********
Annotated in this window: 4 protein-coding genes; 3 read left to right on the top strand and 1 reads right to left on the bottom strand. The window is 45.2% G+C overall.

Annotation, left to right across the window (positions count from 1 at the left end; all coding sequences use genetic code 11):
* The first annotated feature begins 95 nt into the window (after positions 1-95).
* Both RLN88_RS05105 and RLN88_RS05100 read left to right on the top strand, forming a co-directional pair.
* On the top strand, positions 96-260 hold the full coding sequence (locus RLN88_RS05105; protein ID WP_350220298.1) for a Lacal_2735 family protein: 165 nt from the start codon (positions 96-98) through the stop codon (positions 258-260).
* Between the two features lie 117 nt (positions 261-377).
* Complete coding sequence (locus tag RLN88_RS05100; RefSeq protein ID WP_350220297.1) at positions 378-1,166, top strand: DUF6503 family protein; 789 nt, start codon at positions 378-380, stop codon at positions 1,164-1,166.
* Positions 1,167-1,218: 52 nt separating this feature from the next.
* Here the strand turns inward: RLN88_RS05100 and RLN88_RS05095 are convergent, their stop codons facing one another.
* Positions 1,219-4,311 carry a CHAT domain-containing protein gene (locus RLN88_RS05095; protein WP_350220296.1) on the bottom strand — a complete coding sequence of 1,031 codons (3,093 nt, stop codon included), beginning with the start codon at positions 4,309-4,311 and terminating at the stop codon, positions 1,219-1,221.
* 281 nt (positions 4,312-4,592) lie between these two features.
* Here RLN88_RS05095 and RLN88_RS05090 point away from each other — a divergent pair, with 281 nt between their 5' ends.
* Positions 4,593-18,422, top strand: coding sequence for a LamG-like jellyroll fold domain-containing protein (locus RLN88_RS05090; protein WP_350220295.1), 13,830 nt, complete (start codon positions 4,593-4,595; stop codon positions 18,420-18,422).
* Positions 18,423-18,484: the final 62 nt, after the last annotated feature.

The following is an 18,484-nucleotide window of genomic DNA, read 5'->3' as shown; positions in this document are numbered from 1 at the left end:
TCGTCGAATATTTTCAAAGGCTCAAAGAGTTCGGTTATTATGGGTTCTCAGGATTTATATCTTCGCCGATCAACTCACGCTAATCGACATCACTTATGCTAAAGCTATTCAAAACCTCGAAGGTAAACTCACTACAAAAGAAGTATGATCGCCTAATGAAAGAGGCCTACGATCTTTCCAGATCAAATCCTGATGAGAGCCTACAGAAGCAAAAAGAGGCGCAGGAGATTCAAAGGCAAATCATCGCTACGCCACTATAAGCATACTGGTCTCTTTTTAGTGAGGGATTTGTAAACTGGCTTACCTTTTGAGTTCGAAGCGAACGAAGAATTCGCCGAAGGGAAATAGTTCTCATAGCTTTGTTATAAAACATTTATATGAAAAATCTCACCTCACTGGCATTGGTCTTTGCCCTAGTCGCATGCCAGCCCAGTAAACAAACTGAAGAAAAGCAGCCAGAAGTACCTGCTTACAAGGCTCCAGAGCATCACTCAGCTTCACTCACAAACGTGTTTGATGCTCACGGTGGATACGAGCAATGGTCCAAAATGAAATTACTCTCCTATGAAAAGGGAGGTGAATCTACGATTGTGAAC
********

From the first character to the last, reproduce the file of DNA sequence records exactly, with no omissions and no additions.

Annotated in this window: 4 protein-coding genes; 3 read left to right on the top strand and 1 reads right to left on the bottom strand. The window is 45.2% G+C overall.

Annotation, left to right across the window (positions count from 1 at the left end; all coding sequences use genetic code 11):
* The first annotated feature begins 95 nt into the window (after positions 1-95).
* Both RLN88_RS05105 and RLN88_RS05100 read left to right on the top strand, forming a co-directional pair.
* On the top strand, positions 96-260 hold the full coding sequence (locus RLN88_RS05105; protein ID WP_350220298.1) for a Lacal_2735 family protein: 165 nt from the start codon (positions 96-98) through the stop codon (positions 258-260).
* Between the two features lie 117 nt (positions 261-377).
* Complete coding sequence (locus tag RLN88_RS05100; RefSeq protein ID WP_350220297.1) at positions 378-1,166, top strand: DUF6503 family protein; 789 nt, start codon at positions 378-380, stop codon at positions 1,164-1,166.
* Positions 1,167-1,218: 52 nt separating this feature from the next.
* Here the strand turns inward: RLN88_RS05100 and RLN88_RS05095 are convergent, their stop codons facing one another.
* Positions 1,219-4,311 carry a CHAT domain-containing protein gene (locus RLN88_RS05095; protein WP_350220296.1) on the bottom strand — a complete coding sequence of 1,031 codons (3,093 nt, stop codon included), beginning with the start codon at positions 4,309-4,311 and terminating at the stop codon, positions 1,219-1,221.
* 281 nt (positions 4,312-4,592) lie between these two features.
* Here RLN88_RS05095 and RLN88_RS05090 point away from each other — a divergent pair, with 281 nt between their 5' ends.
* Positions 4,593-18,422, top strand: coding sequence for a LamG-like jellyroll fold domain-containing protein (locus RLN88_RS05090; protein WP_350220295.1), 13,830 nt, complete (start codon positions 4,593-4,595; stop codon positions 18,420-18,422).
* Positions 18,423-18,484: the final 62 nt, after the last annotated feature.

The following is an 18,484-nucleotide window of genomic DNA, read 5'->3' as shown; positions in this document are numbered from 1 at the left end:
TCGTCGAATATTTTCAAAGGCTCAAAGAGTTCGGTTATTATGGGTTCTCAGGATTTATATCTTCGCCGATCAACTCACGCTAATCGACATCACTTATGCTAAAGCTATTCAAAACCTCGAAGGTAAACTCACTACAAAAGAAGTATGATCGCCTAATGAAAGAGGCCTACGATCTTTCCAGATCAAATCCTGATGAGAGCCTACAGAAGCAAAAAGAGGCGCAGGAGATTCAAAGGCAAATCATCGCTACGCCACTATAAGCATACTGGTCTCTTTTTAGTGAGGGATTTGTAAACTGGCTTACCTTTTGAGTTCGAAGCGAACGAAGAATTCGCCGAAGGGAAATAGTTCTCATAGCTTTGTTATAAAACATTTATATGAAAAATCTCACCTCACTGGCATTGGTCTTTGCCCTAGTCGCATGCCAGCCCAGTAAACAAACTGAAGAAAAGCAGCCAGAAGTACCTGCTTACAAGGCTCCAGAGCATCACTCAGCTTCACTCACAAACGTGTTTGATGCTCACGGTGGATACGAGCAATGGTCCAAAATGAAATTACTCTCCTATGAAAAGGGAGGTGAATCTACGATTGTGAAC